"Expat": yes, but not forever

Three talents, two Countries, and a promise

SBS-Special Broadcasting Service Italian spreads language news throughout Australia for Italians residents. Recently, downstream from the presentation of the pitiless data (500 thousand Italians, half of them between 15 and 34 years old, in the last 10 years have gone to live and work abroad; just this "junior" half brought with it a potential of 16 billion euros) of the Leone Moressa Foundation "2019 Report on the economics of immigration", dedicated an episode to our expats who found in Oceania a new home and a career, scoring a series of interviews with questions among which stood out: "A part of the culture and affections, what would drive you to return to Italy?" and "What incentives would make you consider the possibility of re-entering your country of origin?"

Here are three stories from those collected. Stories of Italian talents who have chosen the way abroad, reported by AISE-Agenzia International Foreign Press in an article with the emblematic title: "Is it possible to return to work in Italy?". Andrea Ciaffi is 32 years old, was born in Rome and arrived in Sydney in 2014, with a degree in construction engineering in his pocket. Today he works at ARUP, in his field, and has also acquired Australian citizenship. He acknowledges our Country's effort to bring its talents home, but judges the tax reliefs insufficient on their own: "You have to solve the problem for which the boys have left, which was in my opinion a prospect for the long-term future.” He also tries to give a solution to improve the appeal of Italy on those who, just like him, left.

"If we don't invest in a credible infrastructure plan, one for every industry, medicine, engineering, etc., we can't just propose tax reliefs." Because "what matters are the opportunities that need to be generated." For an Italy like the one photographed by the Foundation's Report, alongside the huge economic loss, there is the even more urgent one to solve about the know-how, the skills that those who leave take away with them, which may be perfected abroad and abroad will bring added value taken away from our Country. For Andrea, the best solution would be a mix of public investment, on the one hand, and give-back, on the other: giving the opportunity to those who went away to teach Italy what they learned outside on the field.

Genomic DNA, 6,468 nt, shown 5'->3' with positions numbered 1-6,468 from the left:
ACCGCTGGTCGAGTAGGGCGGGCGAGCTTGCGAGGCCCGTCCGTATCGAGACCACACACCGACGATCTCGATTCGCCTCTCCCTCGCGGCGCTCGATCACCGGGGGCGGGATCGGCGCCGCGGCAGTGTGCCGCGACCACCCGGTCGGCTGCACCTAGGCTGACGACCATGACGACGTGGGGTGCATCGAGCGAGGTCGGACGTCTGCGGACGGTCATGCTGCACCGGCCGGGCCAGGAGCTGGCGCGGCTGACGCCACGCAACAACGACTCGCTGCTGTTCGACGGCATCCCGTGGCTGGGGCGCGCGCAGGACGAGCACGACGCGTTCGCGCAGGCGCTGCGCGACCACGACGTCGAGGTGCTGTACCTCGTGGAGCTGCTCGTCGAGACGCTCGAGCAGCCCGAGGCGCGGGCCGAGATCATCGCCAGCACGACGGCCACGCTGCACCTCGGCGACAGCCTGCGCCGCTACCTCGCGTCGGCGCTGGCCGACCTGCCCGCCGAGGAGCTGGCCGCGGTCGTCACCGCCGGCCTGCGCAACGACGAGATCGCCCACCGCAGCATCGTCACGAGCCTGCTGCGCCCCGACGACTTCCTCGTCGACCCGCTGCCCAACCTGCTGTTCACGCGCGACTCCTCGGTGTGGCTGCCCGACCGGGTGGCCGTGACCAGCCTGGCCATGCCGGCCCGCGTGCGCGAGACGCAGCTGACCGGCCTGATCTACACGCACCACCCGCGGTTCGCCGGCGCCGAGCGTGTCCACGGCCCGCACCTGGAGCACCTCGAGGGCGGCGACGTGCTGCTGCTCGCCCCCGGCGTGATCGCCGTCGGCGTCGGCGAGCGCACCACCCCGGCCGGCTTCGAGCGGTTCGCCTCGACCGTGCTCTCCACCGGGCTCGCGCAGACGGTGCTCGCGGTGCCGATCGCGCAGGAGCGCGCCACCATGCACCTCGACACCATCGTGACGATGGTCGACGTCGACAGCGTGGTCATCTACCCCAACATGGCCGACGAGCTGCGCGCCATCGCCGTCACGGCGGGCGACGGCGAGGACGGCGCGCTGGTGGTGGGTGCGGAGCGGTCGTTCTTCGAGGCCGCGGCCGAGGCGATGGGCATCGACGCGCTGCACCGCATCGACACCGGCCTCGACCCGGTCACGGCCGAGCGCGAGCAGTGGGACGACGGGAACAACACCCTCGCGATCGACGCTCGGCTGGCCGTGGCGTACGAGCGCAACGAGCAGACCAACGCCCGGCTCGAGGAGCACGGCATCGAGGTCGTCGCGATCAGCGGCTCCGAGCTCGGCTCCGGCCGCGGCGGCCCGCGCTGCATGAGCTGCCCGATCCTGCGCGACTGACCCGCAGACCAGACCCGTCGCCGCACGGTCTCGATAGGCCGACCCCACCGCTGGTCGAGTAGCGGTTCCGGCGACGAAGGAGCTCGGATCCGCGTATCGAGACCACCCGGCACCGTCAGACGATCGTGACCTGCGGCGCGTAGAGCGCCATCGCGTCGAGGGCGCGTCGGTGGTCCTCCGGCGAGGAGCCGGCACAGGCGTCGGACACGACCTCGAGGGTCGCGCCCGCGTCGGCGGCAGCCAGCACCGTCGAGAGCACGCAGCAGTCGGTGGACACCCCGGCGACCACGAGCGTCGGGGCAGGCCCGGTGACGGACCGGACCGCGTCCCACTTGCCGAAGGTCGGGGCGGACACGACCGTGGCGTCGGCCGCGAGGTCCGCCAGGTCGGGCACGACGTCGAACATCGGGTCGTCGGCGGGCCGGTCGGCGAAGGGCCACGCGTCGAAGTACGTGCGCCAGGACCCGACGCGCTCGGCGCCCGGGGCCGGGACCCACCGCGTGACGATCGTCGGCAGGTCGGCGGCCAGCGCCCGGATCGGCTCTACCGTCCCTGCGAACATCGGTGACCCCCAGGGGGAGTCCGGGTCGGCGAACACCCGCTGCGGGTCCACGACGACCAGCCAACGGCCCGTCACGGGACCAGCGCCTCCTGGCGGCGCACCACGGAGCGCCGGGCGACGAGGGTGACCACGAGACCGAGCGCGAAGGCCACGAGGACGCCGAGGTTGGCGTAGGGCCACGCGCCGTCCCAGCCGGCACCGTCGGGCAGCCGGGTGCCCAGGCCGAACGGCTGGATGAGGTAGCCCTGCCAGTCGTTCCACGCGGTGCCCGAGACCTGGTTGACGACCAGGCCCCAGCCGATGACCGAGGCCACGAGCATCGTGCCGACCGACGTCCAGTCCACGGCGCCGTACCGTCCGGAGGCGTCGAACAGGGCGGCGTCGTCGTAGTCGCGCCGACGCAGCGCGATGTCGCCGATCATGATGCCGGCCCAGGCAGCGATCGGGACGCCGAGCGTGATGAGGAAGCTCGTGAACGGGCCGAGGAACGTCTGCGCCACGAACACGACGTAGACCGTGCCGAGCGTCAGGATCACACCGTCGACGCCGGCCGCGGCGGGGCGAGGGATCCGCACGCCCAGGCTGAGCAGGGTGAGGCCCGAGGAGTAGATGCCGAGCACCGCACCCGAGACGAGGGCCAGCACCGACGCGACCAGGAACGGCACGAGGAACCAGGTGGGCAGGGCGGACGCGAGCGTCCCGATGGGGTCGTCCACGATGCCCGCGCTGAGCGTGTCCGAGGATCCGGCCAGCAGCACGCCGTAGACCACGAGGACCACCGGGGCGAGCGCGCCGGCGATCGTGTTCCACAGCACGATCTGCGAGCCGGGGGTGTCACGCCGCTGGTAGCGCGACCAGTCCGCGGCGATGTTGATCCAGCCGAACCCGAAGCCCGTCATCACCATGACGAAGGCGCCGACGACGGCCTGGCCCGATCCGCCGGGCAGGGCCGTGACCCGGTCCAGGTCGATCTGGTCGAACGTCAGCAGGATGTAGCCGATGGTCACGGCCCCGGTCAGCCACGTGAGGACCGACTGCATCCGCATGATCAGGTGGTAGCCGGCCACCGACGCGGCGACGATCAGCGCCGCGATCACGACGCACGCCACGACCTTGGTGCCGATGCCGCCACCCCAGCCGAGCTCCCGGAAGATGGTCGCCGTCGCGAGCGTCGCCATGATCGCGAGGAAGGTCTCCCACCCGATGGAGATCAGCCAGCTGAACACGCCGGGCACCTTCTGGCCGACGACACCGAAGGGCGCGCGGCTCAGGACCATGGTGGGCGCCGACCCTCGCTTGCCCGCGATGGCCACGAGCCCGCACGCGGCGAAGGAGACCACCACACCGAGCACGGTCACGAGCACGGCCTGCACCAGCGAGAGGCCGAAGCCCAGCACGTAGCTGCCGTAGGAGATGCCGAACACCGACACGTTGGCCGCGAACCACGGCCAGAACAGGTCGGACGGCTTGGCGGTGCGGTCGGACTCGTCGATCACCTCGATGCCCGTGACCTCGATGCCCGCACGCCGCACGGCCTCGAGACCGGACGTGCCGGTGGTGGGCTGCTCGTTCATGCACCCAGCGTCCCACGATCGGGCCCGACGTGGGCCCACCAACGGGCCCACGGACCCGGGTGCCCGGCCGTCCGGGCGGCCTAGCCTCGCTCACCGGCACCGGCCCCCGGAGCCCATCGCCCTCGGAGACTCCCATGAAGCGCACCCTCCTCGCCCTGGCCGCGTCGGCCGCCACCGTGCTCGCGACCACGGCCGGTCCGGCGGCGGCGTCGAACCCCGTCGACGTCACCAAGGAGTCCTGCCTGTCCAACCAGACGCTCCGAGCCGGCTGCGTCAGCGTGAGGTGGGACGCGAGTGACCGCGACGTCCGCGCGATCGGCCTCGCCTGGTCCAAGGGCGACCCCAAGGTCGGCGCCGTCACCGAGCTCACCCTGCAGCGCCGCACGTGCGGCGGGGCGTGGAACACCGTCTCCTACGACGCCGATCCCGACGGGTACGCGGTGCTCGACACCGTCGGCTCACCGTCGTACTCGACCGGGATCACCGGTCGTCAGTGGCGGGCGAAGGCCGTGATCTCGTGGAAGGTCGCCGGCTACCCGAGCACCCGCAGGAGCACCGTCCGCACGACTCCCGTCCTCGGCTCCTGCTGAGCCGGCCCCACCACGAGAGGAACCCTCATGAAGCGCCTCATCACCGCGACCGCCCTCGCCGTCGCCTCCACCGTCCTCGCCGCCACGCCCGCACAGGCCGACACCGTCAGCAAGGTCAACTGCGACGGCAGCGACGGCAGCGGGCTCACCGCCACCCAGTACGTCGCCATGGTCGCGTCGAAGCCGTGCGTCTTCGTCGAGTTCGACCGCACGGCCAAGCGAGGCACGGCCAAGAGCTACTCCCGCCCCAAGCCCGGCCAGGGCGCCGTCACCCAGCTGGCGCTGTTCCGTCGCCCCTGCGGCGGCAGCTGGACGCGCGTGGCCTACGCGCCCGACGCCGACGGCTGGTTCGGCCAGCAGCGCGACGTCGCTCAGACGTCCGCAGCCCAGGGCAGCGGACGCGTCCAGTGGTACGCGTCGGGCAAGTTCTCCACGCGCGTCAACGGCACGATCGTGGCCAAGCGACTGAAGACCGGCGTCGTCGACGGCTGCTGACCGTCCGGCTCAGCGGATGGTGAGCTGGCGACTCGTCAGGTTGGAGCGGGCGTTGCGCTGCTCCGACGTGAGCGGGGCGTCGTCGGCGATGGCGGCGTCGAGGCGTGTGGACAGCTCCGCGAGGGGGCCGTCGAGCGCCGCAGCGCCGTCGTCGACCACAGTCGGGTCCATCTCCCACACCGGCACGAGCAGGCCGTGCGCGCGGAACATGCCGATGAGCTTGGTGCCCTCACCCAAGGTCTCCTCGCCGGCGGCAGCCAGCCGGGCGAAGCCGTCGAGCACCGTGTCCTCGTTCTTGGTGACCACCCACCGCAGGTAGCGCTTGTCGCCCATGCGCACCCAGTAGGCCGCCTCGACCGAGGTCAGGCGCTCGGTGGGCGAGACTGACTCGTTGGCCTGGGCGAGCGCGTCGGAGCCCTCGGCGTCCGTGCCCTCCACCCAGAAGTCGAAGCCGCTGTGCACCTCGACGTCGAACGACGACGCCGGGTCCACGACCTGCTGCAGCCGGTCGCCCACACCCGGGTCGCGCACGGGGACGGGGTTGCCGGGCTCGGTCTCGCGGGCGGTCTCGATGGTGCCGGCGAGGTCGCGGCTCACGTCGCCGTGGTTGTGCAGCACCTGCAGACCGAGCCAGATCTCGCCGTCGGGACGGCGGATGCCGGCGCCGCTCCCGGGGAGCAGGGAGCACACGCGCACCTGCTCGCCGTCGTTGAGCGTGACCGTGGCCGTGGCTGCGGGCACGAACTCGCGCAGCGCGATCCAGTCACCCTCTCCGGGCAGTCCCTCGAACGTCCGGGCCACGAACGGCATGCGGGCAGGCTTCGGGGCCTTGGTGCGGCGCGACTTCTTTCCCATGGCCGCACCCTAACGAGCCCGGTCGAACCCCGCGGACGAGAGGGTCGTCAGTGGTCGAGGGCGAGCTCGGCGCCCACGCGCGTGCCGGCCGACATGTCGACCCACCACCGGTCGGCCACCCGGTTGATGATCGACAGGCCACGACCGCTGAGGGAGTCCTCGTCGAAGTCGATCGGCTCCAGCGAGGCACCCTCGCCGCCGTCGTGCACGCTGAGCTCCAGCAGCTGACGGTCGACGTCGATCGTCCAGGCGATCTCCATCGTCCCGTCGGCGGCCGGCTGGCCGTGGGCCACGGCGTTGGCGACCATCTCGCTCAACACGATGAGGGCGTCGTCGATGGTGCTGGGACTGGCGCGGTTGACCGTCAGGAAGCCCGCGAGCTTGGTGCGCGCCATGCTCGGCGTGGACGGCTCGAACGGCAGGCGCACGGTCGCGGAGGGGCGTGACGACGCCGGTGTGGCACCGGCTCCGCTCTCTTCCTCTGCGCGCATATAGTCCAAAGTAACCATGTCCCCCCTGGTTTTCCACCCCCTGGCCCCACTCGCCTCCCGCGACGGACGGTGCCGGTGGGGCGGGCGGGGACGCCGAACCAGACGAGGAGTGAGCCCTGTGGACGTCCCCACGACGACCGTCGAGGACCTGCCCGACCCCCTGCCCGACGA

Stefano is also an engineer, and his title, like Andrea's, comes from Rome. Still, Stefano also thinks about structural changes, to evolve the job system, "the way companies operate and the way investors invest in Italy." Australia is full of Italian workers, and many of our compatriots are also asserting themselves on the academic front. Born a civil engineer, Alberto Meucci is now researcher for the University of Melbourne (the one listed inside the ranking of best full-time Mba providers universities in the world). His testimony is less nostalgic, perhaps more severe. He recalls an Italy in which "the situation, at least in my field, was quite difficult." Where the work exsisted, but the salary did not allow sufficient stability. Where you had to wait, because "they tell you that you are an investment, that you have to wait." He did not feel being taken into account, and chose another life.

To Andrea, to Stefano, to Alberto. To all those who have made a choice that is still courageous, often very hard and forced by conditions and situations that leave few other alternatives. To them, all of us who remain in this Country, living every day Italy with its lights and shadows, to all of them we must make a promise, and something more. We have to keep it. We must promise them that we will rebuild a Country worthy of the name it bears, as innovative as the creative spirit it has always spread to the world, a system to look at with admiration and with the desire to be a part of it. Not a cultural or holiday destination, but a Country capable of sitting among the great ones. A pole of excellence, a cradle of talent, that knows how to generate potentials, but also knows how to cultivate them, support them, grow them. That knows how to attract those who are not Italian.

Because the word "expat" is just a parenthesis printed on so many Italian resumes. The talent is mobile, and sometimes it goes so far, but then comes home, to keep shining more than before.